Put its lights on a dimmer switch and the Museum of Modern Art, Vienna might well fit the bachelor pad dreams of teenage boys around the globe. A Jet Ski, numerous gargantuan flat screen TVs, a robot statue, and two pallet-loads of cash are just a handful of the extravagancies spread throughout Berlin based artist Simon Denny’s latest show, “The Personal Effects of Kim Dotcom.”
The exhibition presents 110 recreated or indexed objects seized from internet entrepreneur (or criminal mastermind depending on who you ask) Kim Dotcom’s New Zealand mansion when he was arrested on behalf of the United States for a slew of alleged copyright infringements enacted by his most recent ventures, Megaupload and Megavideo, in January of 2012.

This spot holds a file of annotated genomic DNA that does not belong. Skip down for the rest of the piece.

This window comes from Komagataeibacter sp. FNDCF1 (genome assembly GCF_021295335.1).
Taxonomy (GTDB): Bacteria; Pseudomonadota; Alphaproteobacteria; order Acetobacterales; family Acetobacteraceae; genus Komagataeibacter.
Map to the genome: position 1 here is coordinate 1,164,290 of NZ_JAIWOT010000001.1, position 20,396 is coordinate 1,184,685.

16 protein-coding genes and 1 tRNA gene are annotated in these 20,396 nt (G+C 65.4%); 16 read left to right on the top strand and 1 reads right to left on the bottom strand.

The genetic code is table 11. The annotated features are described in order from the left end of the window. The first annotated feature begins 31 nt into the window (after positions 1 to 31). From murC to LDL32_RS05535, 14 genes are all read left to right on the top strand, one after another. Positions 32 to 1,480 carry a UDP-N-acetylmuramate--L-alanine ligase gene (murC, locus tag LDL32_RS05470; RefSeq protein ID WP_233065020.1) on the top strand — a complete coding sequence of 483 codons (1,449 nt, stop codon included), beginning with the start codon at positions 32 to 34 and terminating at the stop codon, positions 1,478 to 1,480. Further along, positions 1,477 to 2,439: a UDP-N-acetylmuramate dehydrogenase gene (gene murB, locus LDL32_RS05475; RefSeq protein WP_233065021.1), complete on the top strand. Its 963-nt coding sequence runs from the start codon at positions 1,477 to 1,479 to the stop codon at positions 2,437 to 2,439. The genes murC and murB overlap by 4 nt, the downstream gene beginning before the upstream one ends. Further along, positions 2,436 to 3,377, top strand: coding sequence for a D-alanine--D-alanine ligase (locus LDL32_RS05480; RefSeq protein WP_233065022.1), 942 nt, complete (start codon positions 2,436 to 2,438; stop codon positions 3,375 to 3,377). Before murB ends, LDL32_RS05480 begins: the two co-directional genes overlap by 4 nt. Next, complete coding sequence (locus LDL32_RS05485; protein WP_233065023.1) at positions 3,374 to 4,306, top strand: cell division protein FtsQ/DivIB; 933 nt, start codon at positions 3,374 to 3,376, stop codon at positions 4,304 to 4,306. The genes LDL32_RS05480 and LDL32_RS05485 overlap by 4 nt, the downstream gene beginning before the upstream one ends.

By copying objects deemed illegal to posses because their very acquisition was funded by copies, Denny enacts a heavy wink at the anachronistic frame in which discussions of copyright infringement and ownership are placed. From an artistic context, the doubling of a $60,000 Hastens mattress doesn’t quite hit to the core of the issue: the fake won’t provide the same quality of comfort as the original, regardless of the latter’s perhaps inflated price tag.
But, the mask-like art work that lays atop it does poke quite directly at the issues of intellectual property that come into play as the world becomes increasingly reproducible or devisable from its object and author entirely. Denny seems to suggest that we simply don’t have the vocabulary or sufficient legal frameworks to reckon with the pseudo-borrowing of streaming and cloud-based data storage where possession and ownership are no longer synonymous.
[Image: Installation view, Simon Denny, "The Personal Effects of Kim Dotcom," mumok Wien; Photo: Gregor Titze; © mumok / Simon Denny]